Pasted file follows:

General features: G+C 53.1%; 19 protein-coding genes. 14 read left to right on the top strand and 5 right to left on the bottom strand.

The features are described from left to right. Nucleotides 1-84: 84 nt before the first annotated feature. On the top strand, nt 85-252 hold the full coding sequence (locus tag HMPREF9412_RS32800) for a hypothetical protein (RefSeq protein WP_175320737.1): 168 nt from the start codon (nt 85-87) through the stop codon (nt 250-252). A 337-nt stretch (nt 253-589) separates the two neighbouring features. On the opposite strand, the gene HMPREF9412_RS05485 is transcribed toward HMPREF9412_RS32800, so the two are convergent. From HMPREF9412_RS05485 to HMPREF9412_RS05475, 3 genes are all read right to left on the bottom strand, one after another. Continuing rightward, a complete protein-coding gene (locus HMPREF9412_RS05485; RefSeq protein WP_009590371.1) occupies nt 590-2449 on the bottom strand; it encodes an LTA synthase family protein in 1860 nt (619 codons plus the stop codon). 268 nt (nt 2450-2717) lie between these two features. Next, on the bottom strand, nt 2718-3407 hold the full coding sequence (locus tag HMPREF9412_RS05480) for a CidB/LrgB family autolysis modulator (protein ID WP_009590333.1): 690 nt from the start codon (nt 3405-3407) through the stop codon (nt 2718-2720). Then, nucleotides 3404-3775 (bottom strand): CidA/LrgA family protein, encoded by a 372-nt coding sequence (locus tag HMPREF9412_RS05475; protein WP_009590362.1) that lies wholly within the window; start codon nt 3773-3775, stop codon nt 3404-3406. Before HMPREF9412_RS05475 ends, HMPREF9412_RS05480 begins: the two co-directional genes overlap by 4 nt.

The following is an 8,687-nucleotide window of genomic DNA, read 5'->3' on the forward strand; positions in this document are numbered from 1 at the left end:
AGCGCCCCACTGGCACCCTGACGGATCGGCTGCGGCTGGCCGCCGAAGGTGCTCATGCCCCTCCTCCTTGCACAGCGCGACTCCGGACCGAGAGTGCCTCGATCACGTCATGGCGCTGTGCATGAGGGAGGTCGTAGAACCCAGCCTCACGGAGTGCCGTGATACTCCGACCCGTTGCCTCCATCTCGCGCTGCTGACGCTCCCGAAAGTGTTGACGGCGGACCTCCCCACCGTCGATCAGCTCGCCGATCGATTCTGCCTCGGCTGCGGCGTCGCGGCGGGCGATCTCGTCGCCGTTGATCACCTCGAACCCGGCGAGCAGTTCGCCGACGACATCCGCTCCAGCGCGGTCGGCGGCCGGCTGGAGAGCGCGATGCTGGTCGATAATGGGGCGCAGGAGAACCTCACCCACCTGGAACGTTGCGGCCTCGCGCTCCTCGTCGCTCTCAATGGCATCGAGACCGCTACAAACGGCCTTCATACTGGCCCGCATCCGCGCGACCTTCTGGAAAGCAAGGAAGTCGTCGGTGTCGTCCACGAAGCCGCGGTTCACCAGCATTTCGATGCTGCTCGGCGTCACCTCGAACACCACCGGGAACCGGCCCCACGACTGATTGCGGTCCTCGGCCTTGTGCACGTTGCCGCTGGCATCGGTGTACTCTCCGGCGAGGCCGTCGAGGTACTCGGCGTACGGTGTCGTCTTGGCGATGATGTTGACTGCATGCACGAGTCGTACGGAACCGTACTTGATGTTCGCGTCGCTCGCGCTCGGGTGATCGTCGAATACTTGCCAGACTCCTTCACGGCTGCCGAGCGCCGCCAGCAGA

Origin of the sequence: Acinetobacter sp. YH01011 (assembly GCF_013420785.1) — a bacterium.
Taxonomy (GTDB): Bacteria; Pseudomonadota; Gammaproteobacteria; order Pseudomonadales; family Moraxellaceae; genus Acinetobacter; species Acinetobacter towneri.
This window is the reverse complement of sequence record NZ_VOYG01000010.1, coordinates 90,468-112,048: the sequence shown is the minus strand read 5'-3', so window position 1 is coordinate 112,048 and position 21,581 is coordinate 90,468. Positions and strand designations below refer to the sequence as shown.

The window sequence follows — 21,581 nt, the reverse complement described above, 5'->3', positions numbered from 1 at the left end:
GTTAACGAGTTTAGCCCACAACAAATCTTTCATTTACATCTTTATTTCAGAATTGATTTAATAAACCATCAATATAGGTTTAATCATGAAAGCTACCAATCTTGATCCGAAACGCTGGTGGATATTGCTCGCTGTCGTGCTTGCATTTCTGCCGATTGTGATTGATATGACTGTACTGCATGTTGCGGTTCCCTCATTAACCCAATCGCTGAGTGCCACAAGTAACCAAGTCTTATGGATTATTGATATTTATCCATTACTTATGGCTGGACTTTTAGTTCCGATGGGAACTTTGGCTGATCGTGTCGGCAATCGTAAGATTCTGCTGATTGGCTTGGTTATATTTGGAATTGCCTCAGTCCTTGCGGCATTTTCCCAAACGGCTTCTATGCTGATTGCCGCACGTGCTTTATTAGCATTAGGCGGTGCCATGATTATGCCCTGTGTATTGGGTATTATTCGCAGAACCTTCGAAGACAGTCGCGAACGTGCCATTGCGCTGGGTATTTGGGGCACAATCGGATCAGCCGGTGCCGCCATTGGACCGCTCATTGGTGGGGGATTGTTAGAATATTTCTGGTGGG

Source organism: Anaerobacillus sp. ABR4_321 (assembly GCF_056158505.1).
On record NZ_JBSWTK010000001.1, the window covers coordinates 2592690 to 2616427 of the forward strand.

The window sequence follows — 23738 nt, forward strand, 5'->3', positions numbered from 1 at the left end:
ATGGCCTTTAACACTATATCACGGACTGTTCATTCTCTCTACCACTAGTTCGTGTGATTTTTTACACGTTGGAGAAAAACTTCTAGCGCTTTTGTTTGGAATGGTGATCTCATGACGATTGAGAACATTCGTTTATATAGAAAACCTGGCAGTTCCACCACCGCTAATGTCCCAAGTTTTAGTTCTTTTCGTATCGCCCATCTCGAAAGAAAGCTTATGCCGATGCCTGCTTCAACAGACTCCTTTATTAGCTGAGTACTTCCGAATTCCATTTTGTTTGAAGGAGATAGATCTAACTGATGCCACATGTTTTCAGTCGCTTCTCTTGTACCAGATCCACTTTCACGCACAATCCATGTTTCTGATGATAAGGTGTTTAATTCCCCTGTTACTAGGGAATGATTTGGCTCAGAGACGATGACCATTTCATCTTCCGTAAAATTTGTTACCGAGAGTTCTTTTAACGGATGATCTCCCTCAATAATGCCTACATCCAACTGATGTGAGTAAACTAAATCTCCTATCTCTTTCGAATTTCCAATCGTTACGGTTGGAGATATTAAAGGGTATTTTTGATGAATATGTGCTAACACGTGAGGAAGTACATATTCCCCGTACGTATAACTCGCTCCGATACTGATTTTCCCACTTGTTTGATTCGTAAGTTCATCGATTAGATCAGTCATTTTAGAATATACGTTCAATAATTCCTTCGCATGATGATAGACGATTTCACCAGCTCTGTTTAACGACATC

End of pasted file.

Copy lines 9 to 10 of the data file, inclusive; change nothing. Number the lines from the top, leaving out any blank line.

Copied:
GTTAACGAGTTTAGCCCACAACAAATCTTTCATTTACATCTTTATTTCAGAATTGATTTAATAAACCATCAATATAGGTTTAATCATGAAAGCTACCAATCTTGATCCGAAACGCTGGTGGATATTGCTCGCTGTCGTGCTTGCATTTCTGCCGATTGTGATTGATATGACTGTACTGCATGTTGCGGTTCCCTCATTAACCCAATCGCTGAGTGCCACAAGTAACCAAGTCTTATGGATTATTGATATTTATCCATTACTTATGGCTGGACTTTTAGTTCCGATGGGAACTTTGGCTGATCGTGTCGGCAATCGTAAGATTCTGCTGATTGGCTTGGTTATATTTGGAATTGCCTCAGTCCTTGCGGCATTTTCCCAAACGGCTTCTATGCTGATTGCCGCACGTGCTTTATTAGCATTAGGCGGTGCCATGATTATGCCCTGTGTATTGGGTATTATTCGCAGAACCTTCGAAGACAGTCGCGAACGTGCCATTGCGCTGGGTATTTGGGGCACAATCGGATCAGCCGGTGCCGCCATTGGACCGCTCATTGGTGGGGGATTGTTAGAATATTTCTGGTGGG

Source organism: Anaerobacillus sp. ABR4_321 (assembly GCF_056158505.1).